A fellow GTS2 competitor messaged me the weekend before our end-of-summer race weekend at VIR. “Hey man, how would you feel pulling your restrictor plate and running ST4?” Looking at attendance numbers, GTS2 was only going to have three or four of us instead of the usual 6+, and ST4 had another two registered. Our E36 BMWs fit well enough into Super Touring, and thus, the decision was made to change classing for the sake of contingency winnings, as most companies require five or more “starters” to pay out any sort of prizes to the top finishers. Another competitor bumped his car up from ST5 to ST4, which meant we had a total of seven starters for the races.
I towed down to VIR on Friday afternoon, stopping halfway to meet my friend Ryan at our typical Wawa rendezvous. With one iced coffee in the cupholder and the adaptive cruise of my F-150 set to 65, we caravanned the rest of the way to Virginia International Raceway. Our arrival saw us waiting for the gates to open (a different group had the track rented through 6 PM), so we enjoyed some “Miller Lattes” with a few other friends in line.
Once we had paddocked and unloaded our cars, I set about transforming my BMW from “GTS2 mode” to “ST4 mode.” Thankfully, there wasn’t much to do. GTS2 requires our cars to weigh 14.5 pounds per horsepower. Most of our cars started life as M3s, and make enough power that we’d have to be very heavy in race trim. The solution is a “restrictor plate,” which goes between the throttle body and intake manifold to limit how much air gets fed to the engine, in turn reducing its power output. No matter the power output, most of us still end up running some steel plates or weights throughout the car to add a hundred pounds or so.
ST4’s target ratio is just 12.1 pounds per horsepower. The first step in transforming the car is to remove the restrictor plate. Four bolts allow the throttle body to pop off, and the plate slides off. Boom, now the car makes about 235-240 wheel horsepower, up from 210-220. Although there is a calculator on the NASA website, basic math made with some assumptions will provide a vague target weight. In my case, I assumed 240 horsepower, which may be optimistic for my particular car. 240*12.1 comes out to 2,904 pounds as a target weight.
When running GTS2, I must be 3140 pounds (with driver) and run about 80 pounds of steel plate in the trunk to help achieve that goal. Moving to ST4 meant I could remove all of that weight. Two bolts later, the steel plates were in my trailer and the car was lighter. If I were to truly compete in ST4, I’d have to continue “gutting” the car to reach the real target weight. As it stood, for this weekend, I was able to come across the scales at 3100 pounds with half a tank of fuel. There is a lot of weight still in the car that can be pulled, for sure.
Saturday’s practice and qualifying saw all of us pick up some time compared to our GTS2 “bests.” I started running consistent 2:11 laps, which were about a second or so faster than before. My friend DJ helped work on my new suspension setup, adjusting the rebound of the MCS shock absorbers to help with overall grip. We also removed an end link on the rear sway bar, effectively disconnecting it from the car. This helped the car put power down to both rear wheels when exiting tighter turns.
Saturday’s 25-minute race started off well, but unfortunately ended behind a pace car. Someone in a different class spun their Porsche in the flat esses, impacting a tire wall. While the driver was okay, the cleanup required was substantial enough that it was safer to end our race early. So, we were checkered under yellow. I finished Saturday’s race in fourth place.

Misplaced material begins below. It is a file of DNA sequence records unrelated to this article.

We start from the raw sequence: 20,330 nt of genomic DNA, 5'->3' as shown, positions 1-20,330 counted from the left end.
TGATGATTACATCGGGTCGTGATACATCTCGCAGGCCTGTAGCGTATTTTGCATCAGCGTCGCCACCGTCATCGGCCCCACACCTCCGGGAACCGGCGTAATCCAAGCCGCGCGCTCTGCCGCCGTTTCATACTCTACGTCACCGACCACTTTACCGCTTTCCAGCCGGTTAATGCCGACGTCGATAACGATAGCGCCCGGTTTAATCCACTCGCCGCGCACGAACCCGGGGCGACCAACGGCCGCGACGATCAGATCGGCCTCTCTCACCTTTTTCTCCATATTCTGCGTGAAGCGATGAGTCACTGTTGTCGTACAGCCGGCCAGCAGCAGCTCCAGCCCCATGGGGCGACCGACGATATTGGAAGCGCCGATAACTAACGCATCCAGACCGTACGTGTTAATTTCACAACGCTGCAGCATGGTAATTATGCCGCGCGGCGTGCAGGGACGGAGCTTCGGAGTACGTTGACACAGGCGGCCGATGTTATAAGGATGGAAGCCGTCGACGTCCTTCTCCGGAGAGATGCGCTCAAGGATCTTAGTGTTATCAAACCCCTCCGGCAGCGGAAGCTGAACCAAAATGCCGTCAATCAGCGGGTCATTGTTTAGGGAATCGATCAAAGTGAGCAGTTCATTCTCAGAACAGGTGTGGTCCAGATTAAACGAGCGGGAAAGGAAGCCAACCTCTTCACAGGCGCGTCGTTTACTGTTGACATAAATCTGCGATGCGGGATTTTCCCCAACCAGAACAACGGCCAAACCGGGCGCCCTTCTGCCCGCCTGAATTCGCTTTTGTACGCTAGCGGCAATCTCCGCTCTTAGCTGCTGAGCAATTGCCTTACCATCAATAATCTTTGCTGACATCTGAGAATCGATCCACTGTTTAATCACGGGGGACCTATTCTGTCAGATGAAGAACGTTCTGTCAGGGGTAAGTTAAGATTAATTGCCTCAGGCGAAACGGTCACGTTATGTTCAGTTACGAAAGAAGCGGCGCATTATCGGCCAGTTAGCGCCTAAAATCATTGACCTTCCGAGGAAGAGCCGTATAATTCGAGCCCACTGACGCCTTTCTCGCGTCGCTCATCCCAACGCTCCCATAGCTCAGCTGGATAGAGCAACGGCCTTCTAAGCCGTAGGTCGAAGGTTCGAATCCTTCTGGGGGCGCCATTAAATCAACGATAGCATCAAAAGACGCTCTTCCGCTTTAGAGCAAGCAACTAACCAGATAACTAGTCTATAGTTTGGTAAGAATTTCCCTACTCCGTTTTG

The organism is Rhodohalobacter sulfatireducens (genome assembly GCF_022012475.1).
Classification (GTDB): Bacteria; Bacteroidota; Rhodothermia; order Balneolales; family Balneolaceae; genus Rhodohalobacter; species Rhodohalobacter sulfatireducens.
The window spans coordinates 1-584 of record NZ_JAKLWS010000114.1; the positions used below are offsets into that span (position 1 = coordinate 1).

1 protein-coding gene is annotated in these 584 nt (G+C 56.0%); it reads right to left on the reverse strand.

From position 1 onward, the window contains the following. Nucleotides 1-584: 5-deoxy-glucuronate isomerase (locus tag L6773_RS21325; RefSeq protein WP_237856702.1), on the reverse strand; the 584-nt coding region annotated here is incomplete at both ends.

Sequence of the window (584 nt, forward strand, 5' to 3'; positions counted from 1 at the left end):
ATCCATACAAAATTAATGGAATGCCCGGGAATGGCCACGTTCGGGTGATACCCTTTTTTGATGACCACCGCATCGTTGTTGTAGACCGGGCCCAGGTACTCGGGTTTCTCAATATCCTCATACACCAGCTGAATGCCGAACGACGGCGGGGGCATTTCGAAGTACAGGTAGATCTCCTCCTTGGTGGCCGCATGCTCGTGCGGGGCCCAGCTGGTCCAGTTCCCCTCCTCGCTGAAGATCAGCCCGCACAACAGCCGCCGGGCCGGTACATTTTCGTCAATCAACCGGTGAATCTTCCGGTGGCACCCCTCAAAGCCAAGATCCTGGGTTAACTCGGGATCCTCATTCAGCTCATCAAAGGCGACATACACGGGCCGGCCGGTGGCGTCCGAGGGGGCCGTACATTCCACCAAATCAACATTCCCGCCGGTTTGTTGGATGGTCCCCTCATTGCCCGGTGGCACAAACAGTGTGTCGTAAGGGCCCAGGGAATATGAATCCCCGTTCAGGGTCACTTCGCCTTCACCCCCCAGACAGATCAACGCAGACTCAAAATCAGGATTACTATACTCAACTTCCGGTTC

Sunday’s race was longer, at 40 minutes, and was amazingly a green-flag race the entire session! I struggled to get by an out-of-class racer in the first two laps, and by the time I did pass him, my competition was a bit too far ahead to truly catch. Working through traffic is a goal of mine for October’s “rematch” back at VIR. Regardless, I kept my nose clean and turned some consistent laps, ultimately finishing fourth again. Two competitors were disqualified for coming in underweight at the end of the race, which moved my overall finish up to second.
We lucked out – massively – with the weather this weekend. VIR in August is traditionally very hot and very humid, and every event there this year has involved rain or snow. The track stayed dry all weekend, with very tolerable temperatures and only mild humidity. It was a really pleasant surprise and lent itself to some new track records. Matt, in ST4, laid down an incredibly fast 2:01.9! His car is the most “ST4-ready” of all of ours, as he actually raced in ST4 in the past, with other NASA regions. The rest of us, coming from GTS2, could stand to lose a few hundred pounds.
I suspect we will all go back to GTS2 for the October event, but the extra speed and more nimble handling of a lighter car was a new kind of fun. I am curious to see what the group will decide to do for 2019, given the cars can fit in either class relatively well.
Looking ahead to October, I’ll be more comfortable with my MCS suspension and continue pushing. Some 2:10 (or less) laps should be possible with relative ease, and more aggression on the starts will hopefully keep me even closer to the pointy end of the field. Looking at data has shown which sections of the track are my strengths and weaknesses, and the answer to most of the weaknesses is simply “brake later.”
October at VIR is always a favorite event of mine, so while I am eagerly anticipating celebrating several birthdays, moving to a new apartment, a work retreat, two good friends’ wedding, and a week at the beach, I’m also already pumped for NASA’s return to “Heaven on Earth” with some crisp fall air and lots of fast cars.